Vitamin D Deficiency and Systemic Lupus Erythematosus: Cause or Consequence?


Julia Pakpoor1* and Jina Pakpoor2

  DOI 10.5001/omj.2013.83  
1Department of Physiology, Anatomy and Genetics and Medical Research Council Functional Genomics Unit, University of Oxford, Oxford, UK.
2School of Clinical Medicine, Addenbrooke's Hospital, University of Cambridge, Cambridge, UK.
Received: 16 Feb 2013
Accepted: 20 Feb 2013
*Address correspondence and reprints request to: Julia Pakpoor, Department of Physiology, Anatomy and Genetics and Medical Research Council Functional Genomics Unit, University of Oxford, Oxford, UK.

How to cite this article

Pakpoor J, Pakpoor J. Vitamin D Deficiency and Systemic Lupus Erythematosus: Cause or Consequence? Oman Med J 2013 Jul; 28(4):295.

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Pakpoor J, Pakpoor J. Vitamin D Deficiency and Systemic Lupus Erythematosus: Cause or Consequence? Oman Med J 2013 Jul; 28(4):295. Available from


To the Editor,

We read with great interest the study by Attar et al. in which the authors report, in agreement with previous studies, that vitamin D deficiency is very common in systemic lupus erythematosus (SLE) patients with 87% of SLE patients observed to be deficient, and 48% of patients found to have serum 25-hydroxyvitamin D (25[OH]D) levels <25 nmol/L.1 Whereas, the authors explore various plausible hypotheses likely to underlie the association between SLE and vitamin D through which SLE may lead to lower vitamin D levels, we believe that it is also important to consider the possibility that vitamin D deficiency may have a causative role in SLE etiology. This notion is currently accumulating a substantial evidence base with regard to a number of autoimmune diseases, most notably multiple sclerosis (MS) and type 1 diabetes (T1D) for which vitamin D deficiency is widely recognized as a risk factor of disease development.2

In the case of MS, a landmark study by Munger et al. measured serum vitamin D levels in individuals before MS onset in which they showed that individuals with high 25(OH)D levels (>100 nmol/L) have a 62% lower MS risk.3 In determining a potentially causal role for vitamin D in SLE, the establishment of a temporal relationship in which vitamin D deficiency precedes disease onset is necessary, but the current evidence in this regard is limited.

Hiraki et al. have recently reported that they did not observe any association between adolescent dietary vitamin D intake and SLE development in adulthood in a large cohort of American nurses.4 Instead, other time-points have been postulated as important in influencing SLE risk, including in utero. Disanto et al. observed a clear seasonal distribution of births for a number of immune-mediated diseases, including MS and SLE, in which there is thought to be a peak in April and a trough exactly six months later in October, thus implicating a varying seasonal factor such as UVB radiation and subsequent vitamin D synthesis in disease etiology.5 Further, genes associated with SLE, MS, and T1D have also been shown to be significantly enriched for vitamin D receptor binding sites, thus suggesting that vitamin D may potentially influence disease risk through regulation of SLE associated genes.6 Importantly, the finding by Attar et al. that the levels of 25(OH)D were significantly lower in patients with active SLE (n=41; 43%) compared to those with inactive disease (n=54; 57%; p=0.04) suggests that vitamin D may also be a useful therapeutic agent in reducing some disease activity, and such interventional measures may be the only way in which to conclusively establish whether vitamin D is involved in SLE etiology and disease course.1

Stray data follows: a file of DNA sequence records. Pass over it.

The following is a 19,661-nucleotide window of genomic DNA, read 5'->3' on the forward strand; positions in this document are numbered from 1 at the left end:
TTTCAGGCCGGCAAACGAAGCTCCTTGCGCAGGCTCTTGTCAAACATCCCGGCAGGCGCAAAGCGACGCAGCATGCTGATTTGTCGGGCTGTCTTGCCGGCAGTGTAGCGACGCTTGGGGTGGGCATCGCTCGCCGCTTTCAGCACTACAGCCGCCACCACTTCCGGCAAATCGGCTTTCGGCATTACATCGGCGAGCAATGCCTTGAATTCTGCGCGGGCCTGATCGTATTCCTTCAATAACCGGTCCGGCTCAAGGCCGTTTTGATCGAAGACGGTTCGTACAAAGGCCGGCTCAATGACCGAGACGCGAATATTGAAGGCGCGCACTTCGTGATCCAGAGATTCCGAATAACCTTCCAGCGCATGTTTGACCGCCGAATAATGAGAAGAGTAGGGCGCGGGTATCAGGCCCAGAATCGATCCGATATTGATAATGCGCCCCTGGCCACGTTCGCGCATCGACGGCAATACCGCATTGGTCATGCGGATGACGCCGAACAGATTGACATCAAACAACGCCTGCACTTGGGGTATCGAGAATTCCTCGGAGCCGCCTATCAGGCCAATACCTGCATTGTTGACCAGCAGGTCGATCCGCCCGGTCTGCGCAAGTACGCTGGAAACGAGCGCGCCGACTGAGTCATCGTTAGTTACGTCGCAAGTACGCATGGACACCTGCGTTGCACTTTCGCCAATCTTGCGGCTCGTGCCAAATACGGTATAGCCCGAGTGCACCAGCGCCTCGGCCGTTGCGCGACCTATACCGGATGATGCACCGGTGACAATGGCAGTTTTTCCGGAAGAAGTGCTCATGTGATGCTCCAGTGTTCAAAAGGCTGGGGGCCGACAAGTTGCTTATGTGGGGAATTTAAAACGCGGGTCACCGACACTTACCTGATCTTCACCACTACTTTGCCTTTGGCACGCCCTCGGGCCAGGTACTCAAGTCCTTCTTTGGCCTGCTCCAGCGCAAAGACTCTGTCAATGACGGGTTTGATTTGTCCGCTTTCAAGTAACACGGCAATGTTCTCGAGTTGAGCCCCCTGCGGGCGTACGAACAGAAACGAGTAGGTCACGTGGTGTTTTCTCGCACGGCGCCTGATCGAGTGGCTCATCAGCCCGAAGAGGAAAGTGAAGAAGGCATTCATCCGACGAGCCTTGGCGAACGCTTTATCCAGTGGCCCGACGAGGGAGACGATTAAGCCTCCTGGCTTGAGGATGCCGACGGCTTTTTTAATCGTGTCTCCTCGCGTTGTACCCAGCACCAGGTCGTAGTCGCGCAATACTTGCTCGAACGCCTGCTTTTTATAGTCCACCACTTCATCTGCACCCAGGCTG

In conclusion, it is well known that vitamin D has an immune modulating effect and thus it is plausible that vitamin D deficiency is a risk factor, rather than a consequence of SLE. However, the time-points at which vitamin D may influence disease risk are currently not determined and further longitudinal studies are critical in establishing whether the association between SLE and vitamin D truly represents an association, causative relationship, or both. The strength of current associations implicating vitamin D deficiency in the etiology of a number of autoimmune diseases makes further investigation an urgent public health issue as vitamin D supplementation may help to reduce the substantial burden of SLE and other autoimmune diseases.


1. Attar SM, Siddiqui AM. Vitamin d deficiency in patients with systemic lupus erythematosus. Oman Med J 2013 Jan;28(1):42-47.

2. Handel AE, Handunnetthi L, Ebers GC, Ramagopalan SV. Type 1 diabetes mellitus and multiple sclerosis: common etiological features. Nat Rev Endocrinol 2009 Dec;5(12):655-664.

3. Munger KL, Levin LI, Hollis BW, Howard NS, Ascherio A. Serum 25-hydroxyvitamin D levels and risk of multiple sclerosis. JAMA 2006 Dec;296(23):2832-2838.

4. Hiraki LT, Munger KL, Costenbader KH, Karlson EW. Dietary intake of vitamin D during adolescence and risk of adult-onset systemic lupus erythematosus and rheumatoid arthritis. Arthritis Care Res (Hoboken) 2012 Dec;64(12):1829-1836.

5. Disanto G, Chaplin G, Morahan JM, Giovannoni G, Hypponen E, Ebers GC, et al. Month of birth, vitamin D and risk of immune mediated disease: a case control study. BMC Med 2012 Jul;10(1):69.

6. Ramagopalan SV, Heger A, Berlanga AJ, Maugeri NJ, Lincoln MR, Burrell A, et al. A ChIP-seq defined genome-wide map of vitamin D receptor binding: associations with disease and evolution. Genome Res 2010 Oct;20(10):1352-1360.